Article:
Sunday, March 18, 2007

Nationals' Transfer of Credit Problem

National accreditation is conferred on vocational, "career" and technical schools. Most of them are for-profits. Even if the offer degrees they are still, well, vocational, "career" and technical schools, let's say VCTs. They are over 50 national accrediting agencies which accredit such varied schools as landscape design, denture making, medical assistant and so on. Some of these agencies also accredit supposed academic schools, such as well Crown College. However, generally regionally accredited schools will not accept credits from nationally accredited schools. Here is an article that does a good job of summarizing regional vs. National Accreditation which is taken from the Education USA website.

You should also be aware that many U.S. institutions that hold regional accreditation do not recognize credits or degrees earned at other U.S. institutions that are nationally accredited. This will be important to you if you decide to transfer from one U.S. institution to another part way through a degree program, or if you plan to pursue degrees at different U.S. institutions; for example, a bachelor’s degree from one school and a master’s degree from another.

Another article on accreditation from

Issues to Consider

When deciding which type of accreditation is right for you, there are several issues you may wish to consider.

The main issue is the transferability of credits from one institution to another. While nationally accredited institutions will usually accept credit from regionally or nationally accredited institutions, regionally accredited schools often do not accept credit from nationally accredited institutions.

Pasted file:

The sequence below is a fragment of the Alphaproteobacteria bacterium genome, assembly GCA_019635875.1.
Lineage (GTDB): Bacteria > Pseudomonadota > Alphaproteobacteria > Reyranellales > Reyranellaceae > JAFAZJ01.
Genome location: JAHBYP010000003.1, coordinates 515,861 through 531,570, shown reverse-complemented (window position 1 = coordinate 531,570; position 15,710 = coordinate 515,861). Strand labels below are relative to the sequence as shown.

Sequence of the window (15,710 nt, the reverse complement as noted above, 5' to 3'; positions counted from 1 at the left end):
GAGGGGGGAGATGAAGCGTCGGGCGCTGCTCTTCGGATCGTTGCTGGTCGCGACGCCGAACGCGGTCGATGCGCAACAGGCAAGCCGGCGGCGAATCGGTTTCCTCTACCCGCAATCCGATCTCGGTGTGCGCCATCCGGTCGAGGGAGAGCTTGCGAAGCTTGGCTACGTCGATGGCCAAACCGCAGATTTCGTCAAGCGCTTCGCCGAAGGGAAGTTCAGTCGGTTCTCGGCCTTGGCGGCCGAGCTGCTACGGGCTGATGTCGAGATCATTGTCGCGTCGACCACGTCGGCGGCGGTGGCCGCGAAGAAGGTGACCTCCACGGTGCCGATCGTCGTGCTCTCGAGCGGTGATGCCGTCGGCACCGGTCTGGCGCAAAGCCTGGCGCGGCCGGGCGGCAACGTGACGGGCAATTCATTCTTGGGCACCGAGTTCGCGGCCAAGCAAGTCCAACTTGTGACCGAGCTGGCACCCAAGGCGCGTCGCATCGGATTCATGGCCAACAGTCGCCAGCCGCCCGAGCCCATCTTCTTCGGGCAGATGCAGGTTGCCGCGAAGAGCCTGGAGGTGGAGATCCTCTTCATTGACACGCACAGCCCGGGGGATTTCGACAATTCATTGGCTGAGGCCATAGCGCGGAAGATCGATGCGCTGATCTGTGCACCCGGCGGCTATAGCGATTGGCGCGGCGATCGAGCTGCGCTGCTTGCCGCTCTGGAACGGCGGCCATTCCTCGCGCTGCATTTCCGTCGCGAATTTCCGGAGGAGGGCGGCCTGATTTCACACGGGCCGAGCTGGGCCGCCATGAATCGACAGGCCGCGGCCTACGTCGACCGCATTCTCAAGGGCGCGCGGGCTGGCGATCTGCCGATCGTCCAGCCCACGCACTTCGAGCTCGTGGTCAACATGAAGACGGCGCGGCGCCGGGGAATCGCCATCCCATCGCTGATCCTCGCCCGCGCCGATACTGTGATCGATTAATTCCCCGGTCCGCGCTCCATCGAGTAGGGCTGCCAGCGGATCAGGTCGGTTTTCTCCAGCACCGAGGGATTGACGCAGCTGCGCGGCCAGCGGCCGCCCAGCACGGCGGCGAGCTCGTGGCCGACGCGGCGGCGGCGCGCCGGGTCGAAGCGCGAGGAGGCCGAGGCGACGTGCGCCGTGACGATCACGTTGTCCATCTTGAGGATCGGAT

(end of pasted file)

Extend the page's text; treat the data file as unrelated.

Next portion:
This also means that if you hold an Associate's degree from a nationally accredited school, you may have to start over if you later decide to pursue a Bachelor's degree from a regionally accredited school. Similarly, if you hold a nationally accredited Bachelor's degree, you may not be eligible to enter a Master's program at some regionally accredited institutions. Considering that state colleges and universities are regionally accredited, and are an inexpensive local option for many students, this is definitely something to keep in mind.

Many regionals refuse to accept nationals' credits for transfer is because they claim they are inferior and they are. Regional accreditation is much more academically oriented and stringent. Nationals' accrediting standards are not as strict and they are more oriented to preparing people for careers or vocations, not providing a "well rounded education." Of course, nationals say that is not true and the fact that their accreditors are recognized by the Department of Education shows they are the equivalent. The Department of Education does not run any schools or even accrediting agencies! It simply decides what minimum requirements an accrediting agency must meet. Now of course national accredited schools will make a lot of supercilious arguments since they have a conflict of interest! It has something to do with .... the bottom line and it is hurt by the fact that the education is perceived as inferior when their credits don't transfer AND less students are going to be inclined to attend their schools if they can't transfer. Look at Crown College, when they were ordered to distribute a paper to each of their students explaining that their credits don't transfer, they just ignored it. It was better to risk the court's wrath that potentially lose students.

Saturday, March 17, 2007